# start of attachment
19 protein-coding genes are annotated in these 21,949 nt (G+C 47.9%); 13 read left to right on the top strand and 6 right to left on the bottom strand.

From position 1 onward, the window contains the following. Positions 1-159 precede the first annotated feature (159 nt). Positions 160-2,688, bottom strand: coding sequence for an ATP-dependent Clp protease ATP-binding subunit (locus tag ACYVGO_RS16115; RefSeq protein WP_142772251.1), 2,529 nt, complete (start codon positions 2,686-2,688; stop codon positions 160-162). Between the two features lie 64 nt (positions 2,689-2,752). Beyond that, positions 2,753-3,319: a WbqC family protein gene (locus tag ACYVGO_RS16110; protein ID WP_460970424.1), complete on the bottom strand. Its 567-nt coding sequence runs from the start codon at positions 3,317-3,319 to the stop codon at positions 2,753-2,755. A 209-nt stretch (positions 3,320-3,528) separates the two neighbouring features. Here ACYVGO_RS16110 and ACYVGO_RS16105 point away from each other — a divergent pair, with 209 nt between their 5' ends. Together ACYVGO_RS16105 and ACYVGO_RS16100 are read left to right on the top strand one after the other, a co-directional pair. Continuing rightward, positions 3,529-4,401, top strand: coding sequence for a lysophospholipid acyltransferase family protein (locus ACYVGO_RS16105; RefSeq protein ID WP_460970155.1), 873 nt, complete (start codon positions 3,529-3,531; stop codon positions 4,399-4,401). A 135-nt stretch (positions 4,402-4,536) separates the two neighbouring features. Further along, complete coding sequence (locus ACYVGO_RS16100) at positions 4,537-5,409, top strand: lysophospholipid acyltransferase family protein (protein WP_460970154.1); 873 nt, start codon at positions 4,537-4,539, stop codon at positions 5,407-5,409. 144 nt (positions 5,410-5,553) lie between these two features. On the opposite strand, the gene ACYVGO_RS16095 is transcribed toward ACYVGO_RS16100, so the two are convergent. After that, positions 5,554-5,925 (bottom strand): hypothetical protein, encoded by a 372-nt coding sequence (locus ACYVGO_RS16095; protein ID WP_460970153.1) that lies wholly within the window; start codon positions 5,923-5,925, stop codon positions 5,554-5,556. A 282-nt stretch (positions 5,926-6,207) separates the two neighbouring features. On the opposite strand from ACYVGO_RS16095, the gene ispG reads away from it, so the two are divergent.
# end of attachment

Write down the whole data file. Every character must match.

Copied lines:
19 protein-coding genes are annotated in these 21,949 nt (G+C 47.9%); 13 read left to right on the top strand and 6 right to left on the bottom strand.

From position 1 onward, the window contains the following. Positions 1-159 precede the first annotated feature (159 nt). Positions 160-2,688, bottom strand: coding sequence for an ATP-dependent Clp protease ATP-binding subunit (locus tag ACYVGO_RS16115; RefSeq protein WP_142772251.1), 2,529 nt, complete (start codon positions 2,686-2,688; stop codon positions 160-162). Between the two features lie 64 nt (positions 2,689-2,752). Beyond that, positions 2,753-3,319: a WbqC family protein gene (locus tag ACYVGO_RS16110; protein ID WP_460970424.1), complete on the bottom strand. Its 567-nt coding sequence runs from the start codon at positions 3,317-3,319 to the stop codon at positions 2,753-2,755. A 209-nt stretch (positions 3,320-3,528) separates the two neighbouring features. Here ACYVGO_RS16110 and ACYVGO_RS16105 point away from each other — a divergent pair, with 209 nt between their 5' ends. Together ACYVGO_RS16105 and ACYVGO_RS16100 are read left to right on the top strand one after the other, a co-directional pair. Continuing rightward, positions 3,529-4,401, top strand: coding sequence for a lysophospholipid acyltransferase family protein (locus ACYVGO_RS16105; RefSeq protein ID WP_460970155.1), 873 nt, complete (start codon positions 3,529-3,531; stop codon positions 4,399-4,401). A 135-nt stretch (positions 4,402-4,536) separates the two neighbouring features. Further along, complete coding sequence (locus ACYVGO_RS16100) at positions 4,537-5,409, top strand: lysophospholipid acyltransferase family protein (protein WP_460970154.1); 873 nt, start codon at positions 4,537-4,539, stop codon at positions 5,407-5,409. 144 nt (positions 5,410-5,553) lie between these two features. On the opposite strand, the gene ACYVGO_RS16095 is transcribed toward ACYVGO_RS16100, so the two are convergent. After that, positions 5,554-5,925 (bottom strand): hypothetical protein, encoded by a 372-nt coding sequence (locus ACYVGO_RS16095; protein ID WP_460970153.1) that lies wholly within the window; start codon positions 5,923-5,925, stop codon positions 5,554-5,556. A 282-nt stretch (positions 5,926-6,207) separates the two neighbouring features. On the opposite strand from ACYVGO_RS16095, the gene ispG reads away from it, so the two are divergent.